Taoiseach Jack Lynch was convinced his administration was being betrayed by a traitor to PM Edward Heath’s government and asked Chief Superintendent John Fleming of the Special Branch to root out what he – Lynch – described as a ‘spy in the camp’. Lynch later alluded to the possibility British agents bombed Dublin in 1972 (a separate attack to the Dublin and Monaghan massacre).
Taoiseach Liam Cosgrave once told one of his ministers ‘Never trust the Brits’ before he set off to an EEC meeting.
There is a mountain of evidence that they did. Also view organisations such as The British-Irish Association as an MI5/6 intelligence gathering operation.
Haughey forbade his ministers from attending the British-Irish Association, an institution he believed was an MI5/6 intelligence gathering operation.
Taoiseach, Albert Reynolds, told British PM John Major not to listen to MI5 whom he distrusted and that he – Reynolds – would keep him straight about what was really happening in Ireland.
Taoiseach Bertie Ahern was angered at Britain’s refusal to release the files it held on the Dublin and Monaghan bombings.
Meanwhile, GCHQ intrudes upon the privacy of Irish politicians and senior civil servants on a daily basis by tapping phones and intercepting emails and texts.
Even Garret FitzGerald, perhaps the most pro-British taoiseach of them all, admitted that he was aware that his phone might be tapped, something he presumably bristled at. FitzGerald was so embarrassed by his relationship with an MI6 asset called Brian Crozier that he made no mention of him in his otherwise extraordinarily comprehensive biographies, All in a Life and Just Garret. Crozier’s links to MI6 were made public decades ago. FitzGerald was an avid attendee of the British-Irish Association which Haughey so despised.
Bearing this sordid background in mind, the possibility that the Joe Mains’ logs almost certainly still exist and, if leaked, could severely damage the British Royal Family, should keep Johnson, Patel, MI5 and MI6 on their best behaviour during the ongoing Brexit process. If Fianna Fail returns to power next year, Micheal Martin will undoubtedly ask to see the file.
5. IT IS UP TO DREW TO MAKE SURE BRITISH SPIES DO NOT STEAL THE MOUNTBATTEN LOGS
One person who would be most displeased if the Classiebawn logs were to be leaked is Garda Commissioner Drew Harris. Harris is a former RUC Special Branch officer who worked extensively with MI5 before he took over the Irish police.
To date, he has not intervened to have the logs of Mains’ visit to Classiebawn in August of 1977 extracted from the main file, copied and sent to Lownie. Instead, on 7 November the Gardai reverted to Lownie saying: ‘I wish to inform you that all such security logs form part of the Garda Investigation File, and for the reasons outlined in email of 7th October 2019 will not be released’.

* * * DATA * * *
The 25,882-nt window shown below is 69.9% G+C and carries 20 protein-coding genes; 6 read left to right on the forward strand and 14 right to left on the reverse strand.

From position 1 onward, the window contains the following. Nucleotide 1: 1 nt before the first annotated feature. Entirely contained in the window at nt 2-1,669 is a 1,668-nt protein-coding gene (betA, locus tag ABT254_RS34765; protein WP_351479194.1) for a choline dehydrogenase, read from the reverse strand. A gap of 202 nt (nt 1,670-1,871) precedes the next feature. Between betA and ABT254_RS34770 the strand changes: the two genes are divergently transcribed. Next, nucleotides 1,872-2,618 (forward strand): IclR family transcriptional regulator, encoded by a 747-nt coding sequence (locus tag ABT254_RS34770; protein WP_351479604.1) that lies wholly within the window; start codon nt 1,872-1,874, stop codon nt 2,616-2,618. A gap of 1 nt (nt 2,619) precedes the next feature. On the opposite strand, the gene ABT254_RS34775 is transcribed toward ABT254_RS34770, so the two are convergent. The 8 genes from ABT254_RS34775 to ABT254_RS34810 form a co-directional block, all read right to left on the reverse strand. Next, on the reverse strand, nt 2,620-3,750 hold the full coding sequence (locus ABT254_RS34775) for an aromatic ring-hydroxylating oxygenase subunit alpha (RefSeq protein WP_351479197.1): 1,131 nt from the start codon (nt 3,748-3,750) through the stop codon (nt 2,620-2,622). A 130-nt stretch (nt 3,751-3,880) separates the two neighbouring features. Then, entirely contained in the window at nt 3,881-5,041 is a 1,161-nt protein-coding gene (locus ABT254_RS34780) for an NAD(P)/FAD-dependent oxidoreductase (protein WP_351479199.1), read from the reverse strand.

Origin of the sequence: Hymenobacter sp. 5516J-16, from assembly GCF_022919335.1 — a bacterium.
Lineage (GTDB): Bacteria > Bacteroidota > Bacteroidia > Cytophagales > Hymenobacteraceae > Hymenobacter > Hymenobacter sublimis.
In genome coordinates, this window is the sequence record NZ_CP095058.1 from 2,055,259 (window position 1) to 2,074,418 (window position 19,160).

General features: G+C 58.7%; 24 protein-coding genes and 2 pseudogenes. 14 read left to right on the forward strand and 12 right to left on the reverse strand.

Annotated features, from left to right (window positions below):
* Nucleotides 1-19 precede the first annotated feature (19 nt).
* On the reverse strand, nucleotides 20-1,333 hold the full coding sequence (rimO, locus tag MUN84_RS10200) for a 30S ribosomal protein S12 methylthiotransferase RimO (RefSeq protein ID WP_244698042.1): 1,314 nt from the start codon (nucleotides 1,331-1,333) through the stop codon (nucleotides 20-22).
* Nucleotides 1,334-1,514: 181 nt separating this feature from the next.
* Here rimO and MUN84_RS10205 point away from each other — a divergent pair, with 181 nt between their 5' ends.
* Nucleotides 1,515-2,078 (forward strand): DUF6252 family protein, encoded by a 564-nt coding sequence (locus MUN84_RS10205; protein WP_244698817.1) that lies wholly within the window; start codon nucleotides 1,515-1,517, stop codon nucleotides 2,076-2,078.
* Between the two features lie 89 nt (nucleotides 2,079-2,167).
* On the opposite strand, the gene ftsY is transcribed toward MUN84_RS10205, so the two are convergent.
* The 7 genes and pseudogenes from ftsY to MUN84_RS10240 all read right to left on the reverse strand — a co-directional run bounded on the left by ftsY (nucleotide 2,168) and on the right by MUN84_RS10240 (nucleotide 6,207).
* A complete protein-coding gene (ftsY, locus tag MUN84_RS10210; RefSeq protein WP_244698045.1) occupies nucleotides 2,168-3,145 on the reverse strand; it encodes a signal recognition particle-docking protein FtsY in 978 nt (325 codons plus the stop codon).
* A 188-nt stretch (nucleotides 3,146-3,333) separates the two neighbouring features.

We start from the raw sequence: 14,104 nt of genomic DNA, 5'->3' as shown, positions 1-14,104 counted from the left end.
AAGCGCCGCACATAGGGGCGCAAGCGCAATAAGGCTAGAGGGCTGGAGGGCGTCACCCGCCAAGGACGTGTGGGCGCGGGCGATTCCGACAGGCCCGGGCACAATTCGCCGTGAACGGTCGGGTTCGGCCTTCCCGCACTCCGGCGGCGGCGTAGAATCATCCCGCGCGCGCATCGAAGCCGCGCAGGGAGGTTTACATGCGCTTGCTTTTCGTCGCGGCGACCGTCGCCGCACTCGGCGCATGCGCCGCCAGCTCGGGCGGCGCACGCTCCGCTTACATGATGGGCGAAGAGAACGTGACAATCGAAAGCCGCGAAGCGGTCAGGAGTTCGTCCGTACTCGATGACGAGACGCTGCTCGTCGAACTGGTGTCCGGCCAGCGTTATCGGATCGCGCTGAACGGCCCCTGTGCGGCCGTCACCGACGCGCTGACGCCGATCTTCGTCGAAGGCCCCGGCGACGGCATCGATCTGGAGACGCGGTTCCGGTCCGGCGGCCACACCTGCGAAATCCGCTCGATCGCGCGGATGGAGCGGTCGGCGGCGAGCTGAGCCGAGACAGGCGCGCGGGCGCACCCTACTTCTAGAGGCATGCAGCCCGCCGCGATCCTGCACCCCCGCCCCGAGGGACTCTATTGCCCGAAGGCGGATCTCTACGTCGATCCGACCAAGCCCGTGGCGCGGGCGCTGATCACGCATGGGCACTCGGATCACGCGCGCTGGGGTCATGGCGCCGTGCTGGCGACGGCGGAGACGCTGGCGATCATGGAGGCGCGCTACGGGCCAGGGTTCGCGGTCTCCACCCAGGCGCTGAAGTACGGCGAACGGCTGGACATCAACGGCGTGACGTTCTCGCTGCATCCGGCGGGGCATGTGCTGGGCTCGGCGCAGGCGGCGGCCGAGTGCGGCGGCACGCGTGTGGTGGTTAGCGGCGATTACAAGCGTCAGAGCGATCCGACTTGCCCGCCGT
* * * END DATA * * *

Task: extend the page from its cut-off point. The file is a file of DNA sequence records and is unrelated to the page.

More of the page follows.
Lownie is still pressing the Gardai for the logs.
Harris will presumably ensure that they do not disappear from the Mountbatten file.
If there are any British moles inside the Irish civil service, Drew is quite possibly the best man to root them out as he knows quite a lot about how his former colleagues in MI5 – who run the traitors – operate.
With many thanks to the: Village Magazine and Joseph de Burca for the original story
Albert Reynolds, Andrew Lownie, Charles Haughey, Garret FitzGerald, Jack Lynch, JOhn Major, Joseph Mains, kincora, Leo Varadkar, Louis Mountbatten, mi5, mi6
Theresa May has written to an Irish-American group in the US Congress, which expressed concerns about Brexit and protecting the Good Friday Agreement (GFA).
The US politicians contacted the prime minister and Taoiseach (Irish prime minister) Leo Varadkar last month.
The 40-strong committee said it was clear some British politicians had “little knowledge” of the importance of the agreement.
The peace deal signed in 1998.
The agreement, also referred to as the Belfast Agreement, helped end decades of violence in Northern Ireland.
It also enshrined the birthright of all people in Northern Ireland to be recognised as Irish, British or both – but some human rights groups have said a no-deal Brexit could threaten those rights.
What is the Good Friday Agreement?
Brexit: Does the Irish peace accord rule out a hard border?
Good Friday Agreement – 20 years on
Republican congressman James T Walsh, who co-chairs the Protecting the Good Friday Agreement ad hoc committee in the US, has now published the letter he received from Mrs May.
Media captionThe Good Friday Agreement: A brief guide
In it, the prime minister said the government’s commitment to the 1998 agreement remains “steadfast – to the principles it embodies, the political institutions it seeks to establish and the rights that it guarantees”.
“No government that I lead will ever take risks with the hard won relative peace and stability that these agreements have established,” she added.
The US Congress group had expressed concerns about recent votes in the House of Commons, where the government’s Brexit deal was rejected because of the Irish border backstop: the insurance policy to maintain an open border unless and until another solution is found.